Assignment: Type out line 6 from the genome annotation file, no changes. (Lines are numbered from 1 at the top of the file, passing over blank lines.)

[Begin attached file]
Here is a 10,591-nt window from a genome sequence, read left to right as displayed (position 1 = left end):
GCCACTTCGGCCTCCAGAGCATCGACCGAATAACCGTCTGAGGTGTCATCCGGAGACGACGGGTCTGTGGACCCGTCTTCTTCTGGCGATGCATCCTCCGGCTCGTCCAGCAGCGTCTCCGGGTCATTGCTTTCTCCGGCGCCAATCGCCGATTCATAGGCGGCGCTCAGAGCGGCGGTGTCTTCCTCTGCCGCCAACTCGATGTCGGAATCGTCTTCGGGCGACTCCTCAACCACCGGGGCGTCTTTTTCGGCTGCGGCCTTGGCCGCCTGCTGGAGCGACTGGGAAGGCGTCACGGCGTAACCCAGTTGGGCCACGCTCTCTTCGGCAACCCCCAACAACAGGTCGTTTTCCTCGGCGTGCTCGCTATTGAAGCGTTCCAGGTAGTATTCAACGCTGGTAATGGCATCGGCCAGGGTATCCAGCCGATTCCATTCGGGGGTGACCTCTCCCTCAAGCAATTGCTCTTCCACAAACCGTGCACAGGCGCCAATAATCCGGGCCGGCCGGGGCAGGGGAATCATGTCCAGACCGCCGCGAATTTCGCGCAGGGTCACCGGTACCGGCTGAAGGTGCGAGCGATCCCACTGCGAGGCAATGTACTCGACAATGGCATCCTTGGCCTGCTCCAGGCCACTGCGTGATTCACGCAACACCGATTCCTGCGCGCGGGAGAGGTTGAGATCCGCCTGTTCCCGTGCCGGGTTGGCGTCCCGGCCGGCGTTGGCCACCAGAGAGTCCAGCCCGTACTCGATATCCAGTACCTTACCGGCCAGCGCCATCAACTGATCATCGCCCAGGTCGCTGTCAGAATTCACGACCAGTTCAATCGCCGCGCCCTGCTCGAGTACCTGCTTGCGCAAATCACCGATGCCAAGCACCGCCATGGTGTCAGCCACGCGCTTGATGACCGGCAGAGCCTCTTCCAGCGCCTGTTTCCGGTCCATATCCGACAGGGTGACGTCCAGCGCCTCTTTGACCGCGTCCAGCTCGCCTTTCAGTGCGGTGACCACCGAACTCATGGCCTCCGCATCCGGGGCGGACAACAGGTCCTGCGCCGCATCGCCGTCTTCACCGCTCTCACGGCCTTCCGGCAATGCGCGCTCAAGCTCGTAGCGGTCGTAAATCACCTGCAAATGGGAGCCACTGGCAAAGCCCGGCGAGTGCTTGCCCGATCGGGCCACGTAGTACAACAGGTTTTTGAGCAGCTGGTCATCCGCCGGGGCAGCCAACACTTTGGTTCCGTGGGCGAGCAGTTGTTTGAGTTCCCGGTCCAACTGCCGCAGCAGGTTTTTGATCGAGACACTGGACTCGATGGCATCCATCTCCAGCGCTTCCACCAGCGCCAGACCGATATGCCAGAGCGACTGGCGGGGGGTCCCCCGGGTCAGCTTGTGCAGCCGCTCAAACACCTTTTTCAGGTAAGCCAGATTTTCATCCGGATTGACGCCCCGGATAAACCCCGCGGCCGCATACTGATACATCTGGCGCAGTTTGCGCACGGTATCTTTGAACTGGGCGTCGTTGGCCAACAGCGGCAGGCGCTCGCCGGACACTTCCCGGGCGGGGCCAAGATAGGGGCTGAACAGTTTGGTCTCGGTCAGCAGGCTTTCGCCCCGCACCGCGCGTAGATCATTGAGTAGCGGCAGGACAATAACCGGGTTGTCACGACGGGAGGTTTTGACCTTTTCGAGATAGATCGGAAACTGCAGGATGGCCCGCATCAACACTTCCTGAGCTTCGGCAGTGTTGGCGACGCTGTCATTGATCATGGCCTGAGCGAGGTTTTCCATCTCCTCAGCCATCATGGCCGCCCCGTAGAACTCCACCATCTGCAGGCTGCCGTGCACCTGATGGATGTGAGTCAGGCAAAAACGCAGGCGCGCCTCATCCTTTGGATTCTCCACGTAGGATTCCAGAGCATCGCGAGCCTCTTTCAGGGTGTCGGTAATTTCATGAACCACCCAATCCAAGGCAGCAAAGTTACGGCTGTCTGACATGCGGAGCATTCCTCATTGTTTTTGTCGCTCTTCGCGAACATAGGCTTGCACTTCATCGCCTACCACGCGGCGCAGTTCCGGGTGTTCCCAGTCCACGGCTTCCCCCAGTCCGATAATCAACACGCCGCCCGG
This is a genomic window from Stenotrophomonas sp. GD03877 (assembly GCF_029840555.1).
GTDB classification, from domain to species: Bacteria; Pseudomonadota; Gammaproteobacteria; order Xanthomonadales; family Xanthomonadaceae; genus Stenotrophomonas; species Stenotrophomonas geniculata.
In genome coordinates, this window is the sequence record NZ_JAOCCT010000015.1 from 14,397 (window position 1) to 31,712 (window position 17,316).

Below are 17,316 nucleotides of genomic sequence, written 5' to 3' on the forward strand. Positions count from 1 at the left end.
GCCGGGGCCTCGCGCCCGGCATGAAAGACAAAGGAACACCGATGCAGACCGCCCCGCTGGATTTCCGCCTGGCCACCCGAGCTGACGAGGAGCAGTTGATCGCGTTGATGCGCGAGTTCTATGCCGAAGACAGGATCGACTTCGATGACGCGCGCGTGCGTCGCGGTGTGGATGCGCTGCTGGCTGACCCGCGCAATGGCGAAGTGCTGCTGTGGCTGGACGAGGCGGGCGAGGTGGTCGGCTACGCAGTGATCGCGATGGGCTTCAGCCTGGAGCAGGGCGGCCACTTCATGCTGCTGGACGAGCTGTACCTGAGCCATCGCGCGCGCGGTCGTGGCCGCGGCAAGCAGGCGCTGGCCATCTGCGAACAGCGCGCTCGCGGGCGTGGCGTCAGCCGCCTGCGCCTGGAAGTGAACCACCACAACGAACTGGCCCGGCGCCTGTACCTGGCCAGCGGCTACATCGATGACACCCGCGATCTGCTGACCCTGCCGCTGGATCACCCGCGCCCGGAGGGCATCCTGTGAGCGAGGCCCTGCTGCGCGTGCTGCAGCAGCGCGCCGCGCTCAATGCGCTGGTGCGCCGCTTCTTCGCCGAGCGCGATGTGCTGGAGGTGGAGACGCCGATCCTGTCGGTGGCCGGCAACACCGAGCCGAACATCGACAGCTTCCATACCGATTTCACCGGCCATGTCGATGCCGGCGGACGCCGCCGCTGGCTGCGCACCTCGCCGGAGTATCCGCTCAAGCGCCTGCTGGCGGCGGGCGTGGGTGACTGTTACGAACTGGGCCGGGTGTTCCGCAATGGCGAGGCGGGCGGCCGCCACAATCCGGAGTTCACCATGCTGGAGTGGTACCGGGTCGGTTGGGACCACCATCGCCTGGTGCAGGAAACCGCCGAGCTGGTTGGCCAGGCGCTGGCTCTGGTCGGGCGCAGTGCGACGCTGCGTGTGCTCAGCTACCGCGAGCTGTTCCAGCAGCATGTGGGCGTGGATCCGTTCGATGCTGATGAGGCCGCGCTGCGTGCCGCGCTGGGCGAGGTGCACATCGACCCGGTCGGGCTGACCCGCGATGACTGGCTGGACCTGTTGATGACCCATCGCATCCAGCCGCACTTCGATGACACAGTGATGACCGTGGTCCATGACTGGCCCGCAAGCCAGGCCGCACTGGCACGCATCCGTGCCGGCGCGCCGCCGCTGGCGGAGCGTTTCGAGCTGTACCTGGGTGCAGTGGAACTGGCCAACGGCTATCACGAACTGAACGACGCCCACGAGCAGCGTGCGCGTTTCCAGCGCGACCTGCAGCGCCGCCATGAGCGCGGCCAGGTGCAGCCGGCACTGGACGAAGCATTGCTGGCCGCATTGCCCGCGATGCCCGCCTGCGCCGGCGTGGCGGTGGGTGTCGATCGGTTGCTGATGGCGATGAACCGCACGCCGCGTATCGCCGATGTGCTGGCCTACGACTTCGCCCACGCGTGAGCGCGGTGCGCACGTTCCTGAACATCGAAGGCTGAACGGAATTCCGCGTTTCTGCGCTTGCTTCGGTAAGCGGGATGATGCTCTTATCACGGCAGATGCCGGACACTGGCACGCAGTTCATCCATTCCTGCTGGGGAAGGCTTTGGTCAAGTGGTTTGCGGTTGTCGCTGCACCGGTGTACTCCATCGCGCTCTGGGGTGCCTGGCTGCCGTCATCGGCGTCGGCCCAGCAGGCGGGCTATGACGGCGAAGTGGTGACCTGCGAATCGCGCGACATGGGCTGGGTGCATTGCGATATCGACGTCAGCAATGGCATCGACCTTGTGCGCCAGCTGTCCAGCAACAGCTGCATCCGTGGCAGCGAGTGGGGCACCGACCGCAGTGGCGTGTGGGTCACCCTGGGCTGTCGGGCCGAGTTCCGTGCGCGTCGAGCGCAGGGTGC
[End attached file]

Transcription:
Below are 17,316 nucleotides of genomic sequence, written 5' to 3' on the forward strand. Positions count from 1 at the left end.